• No air-conditioning in the rooms
  • No fridge to keep cold water, no kettle to make a cup of tea
  • No dedicated waterhole, the nearest is quite a drive away

6. Namutoni

The fort at Namutoni

The large white fort is an early indication that you are approaching Namutoni camp. Its white washed color clearly distinguishable against the green backdrop of the surrounding scenery and even prettier when the Namibian flag is proudly flown from the tallest turret. Namutoni has so much potential, but unfortunately is has been allowed to deteriorate through years of mismanagement. I remember staying in the luxurious rooms that used to be inside the outer walls of the fort. What an amazing experience and childhood memory. Today the fort is a mere shadow of what it could be and the state of the fort pretty much sums up the remainder of the camp. 

Namutoni is easily accessed from the von Lindequest gate on the far eastern side of the park, via a 540km tar road drive from Windhoek. It is my least favorite of all camps at Etosha and this feeling seems to be shared by many fellow travelers as you will rarely find it fully booked. It’s a nice (I couldn’t be bothered to come up with a better adjective) place to stop, climb to the top of the fort and take a few pics. Not a camp I would recommend for an overnight stay, as either Onkoshi or Halali is a “short” drive away depending on what your needs are.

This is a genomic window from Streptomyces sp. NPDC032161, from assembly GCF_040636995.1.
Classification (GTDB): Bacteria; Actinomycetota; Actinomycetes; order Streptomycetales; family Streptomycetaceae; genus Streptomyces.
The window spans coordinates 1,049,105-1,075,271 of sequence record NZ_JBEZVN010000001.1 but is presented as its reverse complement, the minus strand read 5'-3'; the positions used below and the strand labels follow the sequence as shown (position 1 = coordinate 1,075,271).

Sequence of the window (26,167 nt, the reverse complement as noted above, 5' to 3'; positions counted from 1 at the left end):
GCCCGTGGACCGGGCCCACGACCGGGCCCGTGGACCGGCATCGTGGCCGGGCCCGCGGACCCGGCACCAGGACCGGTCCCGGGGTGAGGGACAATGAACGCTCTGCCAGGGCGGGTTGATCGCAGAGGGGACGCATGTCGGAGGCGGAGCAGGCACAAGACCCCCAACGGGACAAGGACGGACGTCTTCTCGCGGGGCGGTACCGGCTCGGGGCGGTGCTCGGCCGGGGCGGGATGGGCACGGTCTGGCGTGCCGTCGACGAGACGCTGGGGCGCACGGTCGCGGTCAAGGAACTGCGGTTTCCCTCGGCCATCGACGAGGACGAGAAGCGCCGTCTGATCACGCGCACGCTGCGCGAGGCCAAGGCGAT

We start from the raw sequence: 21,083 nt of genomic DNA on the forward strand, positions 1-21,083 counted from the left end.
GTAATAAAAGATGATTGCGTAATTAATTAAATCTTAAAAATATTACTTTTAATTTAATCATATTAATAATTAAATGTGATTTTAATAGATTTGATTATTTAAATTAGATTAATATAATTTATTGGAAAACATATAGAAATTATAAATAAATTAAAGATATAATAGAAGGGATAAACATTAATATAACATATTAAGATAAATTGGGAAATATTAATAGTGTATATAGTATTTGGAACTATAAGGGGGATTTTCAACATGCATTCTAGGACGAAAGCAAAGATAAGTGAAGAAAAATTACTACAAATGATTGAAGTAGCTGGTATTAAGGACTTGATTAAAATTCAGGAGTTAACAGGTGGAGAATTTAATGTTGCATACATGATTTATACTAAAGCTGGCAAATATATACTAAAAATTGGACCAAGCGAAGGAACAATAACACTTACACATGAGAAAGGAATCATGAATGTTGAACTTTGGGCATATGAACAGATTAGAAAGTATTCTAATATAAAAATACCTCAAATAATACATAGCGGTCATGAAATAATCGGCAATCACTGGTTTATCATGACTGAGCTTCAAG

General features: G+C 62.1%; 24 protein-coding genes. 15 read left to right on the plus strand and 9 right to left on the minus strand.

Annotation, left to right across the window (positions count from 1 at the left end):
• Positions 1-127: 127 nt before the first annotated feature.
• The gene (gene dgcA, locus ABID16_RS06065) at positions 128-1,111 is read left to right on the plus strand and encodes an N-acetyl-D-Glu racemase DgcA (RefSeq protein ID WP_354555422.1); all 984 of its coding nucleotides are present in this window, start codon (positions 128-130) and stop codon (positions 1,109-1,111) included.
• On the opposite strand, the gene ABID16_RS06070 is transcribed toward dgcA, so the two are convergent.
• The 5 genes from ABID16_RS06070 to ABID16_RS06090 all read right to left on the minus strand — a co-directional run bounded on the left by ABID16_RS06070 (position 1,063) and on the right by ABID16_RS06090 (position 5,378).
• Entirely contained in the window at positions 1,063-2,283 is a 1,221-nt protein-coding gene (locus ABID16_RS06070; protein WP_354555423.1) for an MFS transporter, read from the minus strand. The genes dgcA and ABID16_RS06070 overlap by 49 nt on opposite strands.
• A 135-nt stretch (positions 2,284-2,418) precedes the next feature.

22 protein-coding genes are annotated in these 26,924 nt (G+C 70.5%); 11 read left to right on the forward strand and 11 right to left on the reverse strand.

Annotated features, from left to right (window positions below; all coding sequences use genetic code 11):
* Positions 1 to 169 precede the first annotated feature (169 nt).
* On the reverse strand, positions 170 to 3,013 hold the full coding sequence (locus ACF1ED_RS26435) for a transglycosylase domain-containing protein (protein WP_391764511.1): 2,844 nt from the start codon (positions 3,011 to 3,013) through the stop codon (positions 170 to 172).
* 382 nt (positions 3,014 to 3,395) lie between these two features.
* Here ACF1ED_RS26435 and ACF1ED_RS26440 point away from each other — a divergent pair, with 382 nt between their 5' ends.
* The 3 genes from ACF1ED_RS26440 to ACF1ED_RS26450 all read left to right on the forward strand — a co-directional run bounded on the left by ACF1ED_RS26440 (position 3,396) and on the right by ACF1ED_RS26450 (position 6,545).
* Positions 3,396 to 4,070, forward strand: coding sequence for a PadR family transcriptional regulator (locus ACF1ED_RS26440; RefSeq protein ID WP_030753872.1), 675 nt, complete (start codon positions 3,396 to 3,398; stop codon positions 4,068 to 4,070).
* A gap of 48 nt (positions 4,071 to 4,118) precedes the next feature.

The camp offers bush chalets, double rooms and camping. I was especially surprised by the size of the double rooms, but they don’t offer self-catering. That is limited to the chalets. There is restaurant, fuel, museum, fairly well stocked shop, swimming pool and the loveliest large green lawn with perfectly shaded areas. So, it’s not all doom and gloom, but the facilities are probably better suited for day visitors or outdoor functions. Another bonus is that the camping has green lawns in contrast to the camping sites found elsewhere in the park. 


  • Very close to Von Lindequest gate, and accessed via tar road all the way from Windhoek
  • The Namutoni fort, regardless of its current state
  • Extremely large and comfy double rooms 


  • The fort is in a dilapidated state
  • So is the rest of the camp, better to drive onwards to the next camp
  • No reliable waterholes in the area

Etosha is a must do when visiting Namibia, but visitors do not always have the luxury of time. It is not necessary to spend many days here, but more important to spend the time you have in Etosha as wisely as possible. I hope this post can assist in making wise decisions and help you make the best of your stay in the park.